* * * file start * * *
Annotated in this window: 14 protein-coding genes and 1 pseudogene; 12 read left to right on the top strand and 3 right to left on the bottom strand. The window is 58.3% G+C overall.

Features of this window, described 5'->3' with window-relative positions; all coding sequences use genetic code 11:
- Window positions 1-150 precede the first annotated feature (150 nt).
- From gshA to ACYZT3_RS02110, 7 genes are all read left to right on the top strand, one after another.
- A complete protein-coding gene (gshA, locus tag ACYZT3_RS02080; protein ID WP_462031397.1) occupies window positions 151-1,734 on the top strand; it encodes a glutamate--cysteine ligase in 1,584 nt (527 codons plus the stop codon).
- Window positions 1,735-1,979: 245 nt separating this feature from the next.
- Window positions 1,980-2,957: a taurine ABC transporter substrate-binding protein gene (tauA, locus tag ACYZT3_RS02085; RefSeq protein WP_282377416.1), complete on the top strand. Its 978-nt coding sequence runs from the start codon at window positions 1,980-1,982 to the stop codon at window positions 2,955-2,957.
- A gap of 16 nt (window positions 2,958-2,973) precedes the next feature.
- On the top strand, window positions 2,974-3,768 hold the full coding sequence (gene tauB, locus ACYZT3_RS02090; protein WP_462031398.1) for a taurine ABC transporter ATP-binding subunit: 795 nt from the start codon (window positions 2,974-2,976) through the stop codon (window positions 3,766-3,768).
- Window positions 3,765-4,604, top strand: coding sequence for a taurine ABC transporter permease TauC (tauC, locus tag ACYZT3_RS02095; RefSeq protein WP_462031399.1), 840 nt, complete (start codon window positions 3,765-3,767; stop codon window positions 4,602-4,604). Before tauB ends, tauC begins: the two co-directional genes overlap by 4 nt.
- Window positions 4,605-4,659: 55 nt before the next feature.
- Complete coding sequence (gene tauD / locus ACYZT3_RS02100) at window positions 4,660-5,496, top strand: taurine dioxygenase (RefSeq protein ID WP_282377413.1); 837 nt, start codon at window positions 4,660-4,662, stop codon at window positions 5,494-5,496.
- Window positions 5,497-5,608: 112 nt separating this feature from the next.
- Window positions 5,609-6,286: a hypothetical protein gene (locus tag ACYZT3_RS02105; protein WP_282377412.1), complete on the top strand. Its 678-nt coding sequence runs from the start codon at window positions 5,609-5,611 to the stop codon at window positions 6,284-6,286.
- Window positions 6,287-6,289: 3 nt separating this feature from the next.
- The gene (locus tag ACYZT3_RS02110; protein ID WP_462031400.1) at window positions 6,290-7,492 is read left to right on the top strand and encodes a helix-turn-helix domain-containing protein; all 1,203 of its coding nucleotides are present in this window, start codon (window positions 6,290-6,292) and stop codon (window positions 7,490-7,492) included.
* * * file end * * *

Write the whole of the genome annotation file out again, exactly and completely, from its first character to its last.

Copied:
Annotated in this window: 14 protein-coding genes and 1 pseudogene; 12 read left to right on the top strand and 3 right to left on the bottom strand. The window is 58.3% G+C overall.

Features of this window, described 5'->3' with window-relative positions; all coding sequences use genetic code 11:
- Window positions 1-150 precede the first annotated feature (150 nt).
- From gshA to ACYZT3_RS02110, 7 genes are all read left to right on the top strand, one after another.
- A complete protein-coding gene (gshA, locus tag ACYZT3_RS02080; protein ID WP_462031397.1) occupies window positions 151-1,734 on the top strand; it encodes a glutamate--cysteine ligase in 1,584 nt (527 codons plus the stop codon).
- Window positions 1,735-1,979: 245 nt separating this feature from the next.
- Window positions 1,980-2,957: a taurine ABC transporter substrate-binding protein gene (tauA, locus tag ACYZT3_RS02085; RefSeq protein WP_282377416.1), complete on the top strand. Its 978-nt coding sequence runs from the start codon at window positions 1,980-1,982 to the stop codon at window positions 2,955-2,957.
- A gap of 16 nt (window positions 2,958-2,973) precedes the next feature.
- On the top strand, window positions 2,974-3,768 hold the full coding sequence (gene tauB, locus ACYZT3_RS02090; protein WP_462031398.1) for a taurine ABC transporter ATP-binding subunit: 795 nt from the start codon (window positions 2,974-2,976) through the stop codon (window positions 3,766-3,768).
- Window positions 3,765-4,604, top strand: coding sequence for a taurine ABC transporter permease TauC (tauC, locus tag ACYZT3_RS02095; RefSeq protein WP_462031399.1), 840 nt, complete (start codon window positions 3,765-3,767; stop codon window positions 4,602-4,604). Before tauB ends, tauC begins: the two co-directional genes overlap by 4 nt.
- Window positions 4,605-4,659: 55 nt before the next feature.
- Complete coding sequence (gene tauD / locus ACYZT3_RS02100) at window positions 4,660-5,496, top strand: taurine dioxygenase (RefSeq protein ID WP_282377413.1); 837 nt, start codon at window positions 4,660-4,662, stop codon at window positions 5,494-5,496.
- Window positions 5,497-5,608: 112 nt separating this feature from the next.
- Window positions 5,609-6,286: a hypothetical protein gene (locus tag ACYZT3_RS02105; protein WP_282377412.1), complete on the top strand. Its 678-nt coding sequence runs from the start codon at window positions 5,609-5,611 to the stop codon at window positions 6,284-6,286.
- Window positions 6,287-6,289: 3 nt separating this feature from the next.
- The gene (locus tag ACYZT3_RS02110; protein ID WP_462031400.1) at window positions 6,290-7,492 is read left to right on the top strand and encodes a helix-turn-helix domain-containing protein; all 1,203 of its coding nucleotides are present in this window, start codon (window positions 6,290-6,292) and stop codon (window positions 7,490-7,492) included.